I write these words on board a plane flying to Israel. In our time that fact is neither unusual nor noteworthy. But what is remarkable is my excitement every time I board this flight, the thrill I get when I hear the announcements made in Hebrew, the diverse faces, attire and lifestyles of the Israelis who bustle around me, the sheer reminder of how unlikely – and miraculous – Israel’s reality remains.
In our time, simply loving Israel has become enmeshed with attitudes toward policies of its government and the sentiments of some of its citizens. But this blurring is an error. There is nothing wrong with even strong disagreements. But my core convictions about Israel, and the large role Israel plays in my own identity, transcend politics, policies or partisanship. I love the United States without supporting everything it has done or does, and certainly without agreeing with all of its citizens’ political preferences. Why can’t we feel the same way about our many ties to Israel?
Of course, there is a difference: most of America’s enemies want it reformed, not obliterated. They don’t seek to drive Americans into the sea or to wipe it from the face of the earth. Israel’s enemies want Israel removed, terminated, destroyed.
In the face of that venom, and in the face of so many well-meaning people whose disagreements with particular Israeli policies or claims have distracted them from their core affection and identity, I feel impelled to speak out, to re-assert the possibility – no, the necessity – of affirming the pervasive, fundamental shared bonds that both transcend and make permissible raucous dissent and debate.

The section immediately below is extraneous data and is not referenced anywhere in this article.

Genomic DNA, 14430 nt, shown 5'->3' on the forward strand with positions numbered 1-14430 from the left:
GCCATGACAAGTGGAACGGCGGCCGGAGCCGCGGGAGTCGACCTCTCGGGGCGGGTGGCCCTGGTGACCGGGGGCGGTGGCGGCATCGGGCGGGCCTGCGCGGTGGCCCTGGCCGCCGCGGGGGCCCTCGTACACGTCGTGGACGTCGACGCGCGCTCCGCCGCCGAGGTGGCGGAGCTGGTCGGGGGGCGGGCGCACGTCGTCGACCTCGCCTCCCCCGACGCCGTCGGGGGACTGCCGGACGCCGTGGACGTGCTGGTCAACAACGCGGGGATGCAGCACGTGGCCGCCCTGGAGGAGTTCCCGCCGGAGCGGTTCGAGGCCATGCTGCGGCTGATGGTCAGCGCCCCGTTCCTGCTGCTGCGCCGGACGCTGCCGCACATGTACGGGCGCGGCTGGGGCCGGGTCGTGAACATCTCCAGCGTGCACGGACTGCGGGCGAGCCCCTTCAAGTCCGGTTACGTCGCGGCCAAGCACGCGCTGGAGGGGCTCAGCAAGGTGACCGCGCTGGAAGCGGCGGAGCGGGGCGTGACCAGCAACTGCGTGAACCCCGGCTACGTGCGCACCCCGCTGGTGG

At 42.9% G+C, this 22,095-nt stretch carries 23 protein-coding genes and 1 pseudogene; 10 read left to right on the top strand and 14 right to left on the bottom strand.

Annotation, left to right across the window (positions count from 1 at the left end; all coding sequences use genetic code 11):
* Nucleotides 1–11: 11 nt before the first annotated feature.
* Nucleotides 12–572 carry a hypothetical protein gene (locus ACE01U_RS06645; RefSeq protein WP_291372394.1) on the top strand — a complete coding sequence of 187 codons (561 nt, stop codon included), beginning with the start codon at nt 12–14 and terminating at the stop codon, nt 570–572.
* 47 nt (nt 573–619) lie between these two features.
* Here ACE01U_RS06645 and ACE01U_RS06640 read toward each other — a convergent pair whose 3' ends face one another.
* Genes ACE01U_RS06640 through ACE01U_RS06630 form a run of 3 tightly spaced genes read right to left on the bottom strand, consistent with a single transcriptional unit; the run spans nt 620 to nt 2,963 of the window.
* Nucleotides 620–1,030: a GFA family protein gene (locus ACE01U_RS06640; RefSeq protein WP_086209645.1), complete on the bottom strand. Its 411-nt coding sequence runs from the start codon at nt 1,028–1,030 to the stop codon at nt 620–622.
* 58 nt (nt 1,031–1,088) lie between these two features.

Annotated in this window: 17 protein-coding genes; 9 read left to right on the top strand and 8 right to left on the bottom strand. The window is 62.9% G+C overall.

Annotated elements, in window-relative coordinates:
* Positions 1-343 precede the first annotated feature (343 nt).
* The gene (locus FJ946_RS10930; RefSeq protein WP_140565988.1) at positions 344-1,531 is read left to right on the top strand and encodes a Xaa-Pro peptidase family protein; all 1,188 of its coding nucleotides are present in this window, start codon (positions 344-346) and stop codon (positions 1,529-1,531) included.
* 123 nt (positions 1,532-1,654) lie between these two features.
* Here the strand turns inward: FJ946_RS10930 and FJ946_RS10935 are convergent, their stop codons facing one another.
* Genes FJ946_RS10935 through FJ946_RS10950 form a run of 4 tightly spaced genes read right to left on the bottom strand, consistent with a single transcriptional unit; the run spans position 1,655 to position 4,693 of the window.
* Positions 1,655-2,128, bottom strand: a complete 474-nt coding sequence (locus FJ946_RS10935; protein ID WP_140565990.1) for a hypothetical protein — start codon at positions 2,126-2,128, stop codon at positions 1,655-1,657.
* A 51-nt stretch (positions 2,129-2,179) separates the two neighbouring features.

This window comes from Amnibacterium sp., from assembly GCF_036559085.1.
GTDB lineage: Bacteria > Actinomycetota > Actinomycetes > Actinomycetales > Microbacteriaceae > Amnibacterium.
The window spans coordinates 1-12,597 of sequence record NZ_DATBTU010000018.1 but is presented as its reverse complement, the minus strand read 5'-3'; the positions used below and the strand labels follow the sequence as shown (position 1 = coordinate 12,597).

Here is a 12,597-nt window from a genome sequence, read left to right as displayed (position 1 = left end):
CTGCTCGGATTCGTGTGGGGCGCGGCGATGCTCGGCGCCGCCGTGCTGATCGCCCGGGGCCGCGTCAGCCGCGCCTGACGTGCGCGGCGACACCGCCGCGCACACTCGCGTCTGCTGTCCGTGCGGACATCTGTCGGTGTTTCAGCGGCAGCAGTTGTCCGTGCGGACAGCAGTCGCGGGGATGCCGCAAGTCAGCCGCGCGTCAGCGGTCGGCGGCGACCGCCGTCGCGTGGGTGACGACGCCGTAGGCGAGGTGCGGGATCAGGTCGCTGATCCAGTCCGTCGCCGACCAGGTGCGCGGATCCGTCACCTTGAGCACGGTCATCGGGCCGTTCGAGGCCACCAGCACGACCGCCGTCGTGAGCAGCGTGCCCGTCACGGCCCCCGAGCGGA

Why is it that despite our diverse politics and passions, so many American Jews continue to feel a special tie to Israel? And why is it unlikely that that bond will fade? I believe there are four primary reasons why our own identities are so inextricably linked to Israel.
Reason One: The Land
I love the hills that rise from the coastline ascending to the culminating heights of the Judean mountains with Mount Zion. I love the red clay soil and the pine trees that lend the air a distinctive, tangy scent. I love the way the golden sunlight bounces off the sandstone of Jerusalem and makes the city shine. Watching the waves of the Mediterranean dancing on the shores of Tel Aviv and Jaffa makes me smile, and I love strolling the gentle hills of the Galilee, wandering the valleys near Safed, contemplating the alluring wadis and deserts of the Negev.
In a deep way, those hills are a part of me. This land has woven in and out of our people’s memory throughout the millennia, and permeates our spirit, too.